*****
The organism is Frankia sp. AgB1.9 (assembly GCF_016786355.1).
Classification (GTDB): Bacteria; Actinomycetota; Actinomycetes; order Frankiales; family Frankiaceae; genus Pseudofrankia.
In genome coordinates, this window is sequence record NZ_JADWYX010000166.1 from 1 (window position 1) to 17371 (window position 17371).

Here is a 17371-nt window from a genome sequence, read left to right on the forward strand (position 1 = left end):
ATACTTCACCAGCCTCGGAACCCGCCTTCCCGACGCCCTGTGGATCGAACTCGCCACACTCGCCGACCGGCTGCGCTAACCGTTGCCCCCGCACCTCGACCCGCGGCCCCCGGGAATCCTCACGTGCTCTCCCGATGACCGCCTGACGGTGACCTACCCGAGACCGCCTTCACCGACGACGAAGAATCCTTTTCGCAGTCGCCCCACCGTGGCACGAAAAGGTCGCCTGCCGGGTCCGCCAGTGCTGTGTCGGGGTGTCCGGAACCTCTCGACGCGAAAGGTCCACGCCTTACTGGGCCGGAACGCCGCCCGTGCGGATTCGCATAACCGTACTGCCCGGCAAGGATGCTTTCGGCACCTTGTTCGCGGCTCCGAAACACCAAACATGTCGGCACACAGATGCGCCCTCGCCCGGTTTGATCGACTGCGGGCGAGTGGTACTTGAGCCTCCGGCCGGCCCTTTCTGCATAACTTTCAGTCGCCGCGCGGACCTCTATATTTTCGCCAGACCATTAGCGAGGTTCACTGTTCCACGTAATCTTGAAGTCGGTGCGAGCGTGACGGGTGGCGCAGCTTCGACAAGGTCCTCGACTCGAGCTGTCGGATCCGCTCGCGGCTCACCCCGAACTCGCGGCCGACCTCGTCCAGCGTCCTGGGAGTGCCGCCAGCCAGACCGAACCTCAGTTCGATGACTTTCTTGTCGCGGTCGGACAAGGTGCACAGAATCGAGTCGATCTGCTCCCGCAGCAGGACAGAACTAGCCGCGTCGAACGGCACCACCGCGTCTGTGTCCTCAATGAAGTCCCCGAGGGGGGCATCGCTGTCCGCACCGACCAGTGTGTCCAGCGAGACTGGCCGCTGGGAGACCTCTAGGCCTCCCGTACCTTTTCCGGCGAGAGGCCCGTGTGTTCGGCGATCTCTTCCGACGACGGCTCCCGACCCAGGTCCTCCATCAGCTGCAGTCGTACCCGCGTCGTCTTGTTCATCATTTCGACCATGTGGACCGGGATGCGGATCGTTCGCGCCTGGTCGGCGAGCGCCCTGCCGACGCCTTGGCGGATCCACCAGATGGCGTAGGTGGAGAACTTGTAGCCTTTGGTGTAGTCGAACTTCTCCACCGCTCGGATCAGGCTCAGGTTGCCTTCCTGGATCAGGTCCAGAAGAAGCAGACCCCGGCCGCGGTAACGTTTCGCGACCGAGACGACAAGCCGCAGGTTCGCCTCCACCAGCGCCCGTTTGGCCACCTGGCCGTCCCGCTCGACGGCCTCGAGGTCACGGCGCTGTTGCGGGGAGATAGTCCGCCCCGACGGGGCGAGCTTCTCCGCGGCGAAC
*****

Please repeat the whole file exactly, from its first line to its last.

The organism is Frankia sp. AgB1.9 (assembly GCF_016786355.1).
Classification (GTDB): Bacteria; Actinomycetota; Actinomycetes; order Frankiales; family Frankiaceae; genus Pseudofrankia.
In genome coordinates, this window is sequence record NZ_JADWYX010000166.1 from 1 (window position 1) to 17371 (window position 17371).

Here is a 17371-nt window from a genome sequence, read left to right on the forward strand (position 1 = left end):
ATACTTCACCAGCCTCGGAACCCGCCTTCCCGACGCCCTGTGGATCGAACTCGCCACACTCGCCGACCGGCTGCGCTAACCGTTGCCCCCGCACCTCGACCCGCGGCCCCCGGGAATCCTCACGTGCTCTCCCGATGACCGCCTGACGGTGACCTACCCGAGACCGCCTTCACCGACGACGAAGAATCCTTTTCGCAGTCGCCCCACCGTGGCACGAAAAGGTCGCCTGCCGGGTCCGCCAGTGCTGTGTCGGGGTGTCCGGAACCTCTCGACGCGAAAGGTCCACGCCTTACTGGGCCGGAACGCCGCCCGTGCGGATTCGCATAACCGTACTGCCCGGCAAGGATGCTTTCGGCACCTTGTTCGCGGCTCCGAAACACCAAACATGTCGGCACACAGATGCGCCCTCGCCCGGTTTGATCGACTGCGGGCGAGTGGTACTTGAGCCTCCGGCCGGCCCTTTCTGCATAACTTTCAGTCGCCGCGCGGACCTCTATATTTTCGCCAGACCATTAGCGAGGTTCACTGTTCCACGTAATCTTGAAGTCGGTGCGAGCGTGACGGGTGGCGCAGCTTCGACAAGGTCCTCGACTCGAGCTGTCGGATCCGCTCGCGGCTCACCCCGAACTCGCGGCCGACCTCGTCCAGCGTCCTGGGAGTGCCGCCAGCCAGACCGAACCTCAGTTCGATGACTTTCTTGTCGCGGTCGGACAAGGTGCACAGAATCGAGTCGATCTGCTCCCGCAGCAGGACAGAACTAGCCGCGTCGAACGGCACCACCGCGTCTGTGTCCTCAATGAAGTCCCCGAGGGGGGCATCGCTGTCCGCACCGACCAGTGTGTCCAGCGAGACTGGCCGCTGGGAGACCTCTAGGCCTCCCGTACCTTTTCCGGCGAGAGGCCCGTGTGTTCGGCGATCTCTTCCGACGACGGCTCCCGACCCAGGTCCTCCATCAGCTGCAGTCGTACCCGCGTCGTCTTGTTCATCATTTCGACCATGTGGACCGGGATGCGGATCGTTCGCGCCTGGTCGGCGAGCGCCCTGCCGACGCCTTGGCGGATCCACCAGATGGCGTAGGTGGAGAACTTGTAGCCTTTGGTGTAGTCGAACTTCTCCACCGCTCGGATCAGGCTCAGGTTGCCTTCCTGGATCAGGTCCAGAAGAAGCAGACCCCGGCCGCGGTAACGTTTCGCGACCGAGACGACAAGCCGCAGGTTCGCCTCCACCAGCGCCCGTTTGGCCACCTGGCCGTCCCGCTCGACGGCCTCGAGGTCACGGCGCTGTTGCGGGGAGATAGTCCGCCCCGACGGGGCGAGCTTCTCCGCGGCGAAC